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Google Cloud Storage is priced based on the data storage you consume, network usage and operations you perform on Google Cloud Storage objects, and special retrieval costs if you move data into Google’s low-cost cold storage tiers: Nearline, Coldline and Archive.
In this post, we’ll help you get the most of your storage buckets, by clarifying Google Cloud Storage pricing, defining the service’s limits and usage conditions, and providing best practices for reducing your cost. In addition, we’ll show how NetApp Cloud Volumes ONTAP can help reduce storage costs on Google Cloud.
In this article, you will learn:
- Google Cloud Storage overview
- Data storage pricing
- Network usage, operations and retrieval pricing
- Google Cloud Storage quotas and limits
- Best Practices for Google Cloud Storage Price Optimization
- Reducing Google Cloud Storage costs with Cloud Volumes ONTAP
Google Cloud Storage Pricing Overview
Google Cloud Storage offers four storage classes with progressively lower storage costs, but higher retrieval costs: Standard (frequently used data), Nearline Storage (infrequently used data), Coldline Storage (rarely used data), and Archive Storage (long term archival).
Cloud Storage pricing is based on the following components:
- Data storage—quantity of data stored in Google Cloud Storage buckets
- Network usage—amount of data transferred to or from storage
- Operations use—actions performed on data within Google Cloud Storage
- Retrieval and early deletion fees—only applies to information saved in the three cold storage tiers (Nearline, Coldline, Archive).
Data Storage Pricing
Buckets are containers provided by Google Cloud Storage, which can be assigned to different storage classes. It is also possible to assign specific objects within a bucket to a different storage class. The storage price you pay in a given period depends on the storage class that was assigned to your bucket during that period.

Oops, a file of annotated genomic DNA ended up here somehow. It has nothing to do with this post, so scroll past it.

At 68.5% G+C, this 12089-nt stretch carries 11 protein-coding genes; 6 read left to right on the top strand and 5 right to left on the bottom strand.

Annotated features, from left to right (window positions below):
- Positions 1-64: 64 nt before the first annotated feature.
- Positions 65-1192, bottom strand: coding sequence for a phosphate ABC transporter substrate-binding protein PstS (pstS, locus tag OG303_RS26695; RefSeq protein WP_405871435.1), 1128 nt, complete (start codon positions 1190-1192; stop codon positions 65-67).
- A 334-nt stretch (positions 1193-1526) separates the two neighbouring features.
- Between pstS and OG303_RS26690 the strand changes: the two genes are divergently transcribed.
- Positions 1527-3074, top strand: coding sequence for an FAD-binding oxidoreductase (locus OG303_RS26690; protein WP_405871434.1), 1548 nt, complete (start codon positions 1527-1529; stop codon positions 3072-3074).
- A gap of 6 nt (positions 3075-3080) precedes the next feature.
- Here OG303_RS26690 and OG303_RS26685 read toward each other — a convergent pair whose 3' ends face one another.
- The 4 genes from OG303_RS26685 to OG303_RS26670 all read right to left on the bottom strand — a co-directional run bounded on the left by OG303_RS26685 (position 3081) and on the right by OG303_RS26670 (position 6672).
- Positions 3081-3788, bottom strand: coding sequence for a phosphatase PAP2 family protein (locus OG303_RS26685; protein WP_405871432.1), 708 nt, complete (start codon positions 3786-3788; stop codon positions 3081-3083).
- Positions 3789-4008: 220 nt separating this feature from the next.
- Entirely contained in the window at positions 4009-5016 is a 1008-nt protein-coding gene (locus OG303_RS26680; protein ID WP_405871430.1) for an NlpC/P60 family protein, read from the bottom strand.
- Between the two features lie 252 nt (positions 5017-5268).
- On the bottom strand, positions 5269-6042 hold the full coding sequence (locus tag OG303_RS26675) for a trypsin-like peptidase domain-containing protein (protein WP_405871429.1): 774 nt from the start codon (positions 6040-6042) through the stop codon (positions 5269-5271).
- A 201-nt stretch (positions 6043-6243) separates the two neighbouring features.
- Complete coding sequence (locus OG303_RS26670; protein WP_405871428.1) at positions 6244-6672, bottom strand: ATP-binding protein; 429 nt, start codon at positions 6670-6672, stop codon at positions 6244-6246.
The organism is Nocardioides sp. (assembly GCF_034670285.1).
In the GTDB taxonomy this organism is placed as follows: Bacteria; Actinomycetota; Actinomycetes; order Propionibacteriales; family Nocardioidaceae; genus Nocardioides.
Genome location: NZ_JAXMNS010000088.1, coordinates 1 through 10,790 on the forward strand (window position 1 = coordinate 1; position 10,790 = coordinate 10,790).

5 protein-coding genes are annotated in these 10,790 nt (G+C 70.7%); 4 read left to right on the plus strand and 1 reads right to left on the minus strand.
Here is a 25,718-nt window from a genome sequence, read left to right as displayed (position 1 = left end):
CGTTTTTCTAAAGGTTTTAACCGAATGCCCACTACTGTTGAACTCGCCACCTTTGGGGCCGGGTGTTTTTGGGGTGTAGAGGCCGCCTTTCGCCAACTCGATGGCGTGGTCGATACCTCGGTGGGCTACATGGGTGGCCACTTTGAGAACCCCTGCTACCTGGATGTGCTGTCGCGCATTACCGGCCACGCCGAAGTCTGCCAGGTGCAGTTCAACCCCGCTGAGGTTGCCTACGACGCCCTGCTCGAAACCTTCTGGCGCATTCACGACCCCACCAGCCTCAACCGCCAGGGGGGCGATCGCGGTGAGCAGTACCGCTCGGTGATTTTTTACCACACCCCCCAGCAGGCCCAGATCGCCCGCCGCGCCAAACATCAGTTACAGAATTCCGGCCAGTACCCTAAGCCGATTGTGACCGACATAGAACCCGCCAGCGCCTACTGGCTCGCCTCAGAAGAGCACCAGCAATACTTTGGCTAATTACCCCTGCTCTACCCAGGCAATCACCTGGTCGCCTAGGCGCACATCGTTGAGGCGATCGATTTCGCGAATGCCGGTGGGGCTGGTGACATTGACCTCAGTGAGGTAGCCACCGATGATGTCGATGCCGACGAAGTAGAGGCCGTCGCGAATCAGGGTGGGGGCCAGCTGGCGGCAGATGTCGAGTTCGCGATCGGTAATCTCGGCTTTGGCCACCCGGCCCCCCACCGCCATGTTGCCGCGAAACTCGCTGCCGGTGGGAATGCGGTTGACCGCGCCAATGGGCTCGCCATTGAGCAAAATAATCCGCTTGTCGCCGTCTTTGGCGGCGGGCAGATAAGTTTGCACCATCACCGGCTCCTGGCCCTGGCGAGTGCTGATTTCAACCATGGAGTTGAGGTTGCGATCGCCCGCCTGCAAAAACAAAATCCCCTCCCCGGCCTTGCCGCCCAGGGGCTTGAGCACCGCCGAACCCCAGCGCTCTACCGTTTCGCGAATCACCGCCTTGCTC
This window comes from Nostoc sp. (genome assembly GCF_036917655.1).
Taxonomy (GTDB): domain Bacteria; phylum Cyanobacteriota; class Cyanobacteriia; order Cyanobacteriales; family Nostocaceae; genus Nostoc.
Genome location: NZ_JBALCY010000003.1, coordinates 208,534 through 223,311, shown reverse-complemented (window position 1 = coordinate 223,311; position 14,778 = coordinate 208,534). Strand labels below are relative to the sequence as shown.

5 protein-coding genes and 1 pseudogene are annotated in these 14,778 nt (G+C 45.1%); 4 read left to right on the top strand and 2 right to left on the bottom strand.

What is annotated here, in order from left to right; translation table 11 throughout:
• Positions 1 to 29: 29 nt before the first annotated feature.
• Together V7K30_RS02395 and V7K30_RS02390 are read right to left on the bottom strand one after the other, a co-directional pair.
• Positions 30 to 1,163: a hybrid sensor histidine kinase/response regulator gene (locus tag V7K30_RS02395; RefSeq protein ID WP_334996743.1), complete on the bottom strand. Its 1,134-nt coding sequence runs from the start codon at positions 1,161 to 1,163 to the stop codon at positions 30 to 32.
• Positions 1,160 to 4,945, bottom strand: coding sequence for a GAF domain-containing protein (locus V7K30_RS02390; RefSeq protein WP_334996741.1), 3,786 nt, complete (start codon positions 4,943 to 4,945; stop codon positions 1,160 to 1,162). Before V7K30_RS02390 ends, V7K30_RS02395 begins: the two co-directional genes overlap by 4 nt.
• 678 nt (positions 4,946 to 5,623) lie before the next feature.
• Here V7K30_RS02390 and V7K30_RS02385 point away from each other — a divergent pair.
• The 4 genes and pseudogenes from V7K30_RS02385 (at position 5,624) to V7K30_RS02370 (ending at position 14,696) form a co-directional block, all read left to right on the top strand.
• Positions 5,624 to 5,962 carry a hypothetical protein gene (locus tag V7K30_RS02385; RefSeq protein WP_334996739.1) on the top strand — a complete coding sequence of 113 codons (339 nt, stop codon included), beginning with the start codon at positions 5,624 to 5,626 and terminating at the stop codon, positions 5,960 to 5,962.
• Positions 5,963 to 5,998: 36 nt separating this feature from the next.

Data storage pricing per storage class:
Price / GB / Month
Network Usage, Operations and Retrieval Pricing
Google Cloud Storage charges separately for networking usage, as follows:
- No charge for network egress
- No charge for network egress within the same location in Google Cloud
- $0.01/GB for egress between locations within the same continent
- $0.08-$0.12/GB for egress between continents (excluding Asia and Australia)
- $0.20-$0.23 for egress to China (excluding Hong Kong)
- $0.15-$0.19 for egress to Australia
In addition, there is a charge for data operations performed on data stored in Google Cloud Storage.
Charge for data operations per storage class:
Source: Google Cloud
- Class A refers to active data operations such as Insert, Update
- Class B refers to passive operations like Get
- Administrative actions on the data are provided for free
See a full list of data operations here.
Lastly, Google Cloud Storage charges for retrieval if you move data from the Standard storage class to one of the "colder" storage classes:
- $0.01/GB for retrieval from Nearline Storage
- $0.02/GB for retrieval from Coldline Storage
- $0.05/GB for retrieval from Archive Storage
Google Cloud Storage Quotas and Limits
Below we briefly explain the quotas and limits applicable to elements within the Google Cloud Storage solution.
- There is a per-project speed limitation to bucket creation and deletion. The limit may vary, but is usually one operation every two seconds. Plan on using fewer buckets with more objects per bucket.
- There is a limit for each bucket of one update per second, so quick updates to one bucket will not scale.
- You can have up to 100 users, groups, or domains with legacy IAM roles that can perform operations on one bucket. To understand the difference between standard, primitive, legacy and custom roles, see the official documentation.
Buckets with Pub/Sub notifications
- Up to 100 total notification configurations per bucket
- Up to 10 notification configurations set to trigger for a particular event per bucket
- Each notification configuration can have up to 10 custom attributes
- 5TB maximum size limit for each object stored in Cloud Storage
- 5TB Maximum size for one upload request
- Update limit of once per minute per object, so fast writes on a single object do not scale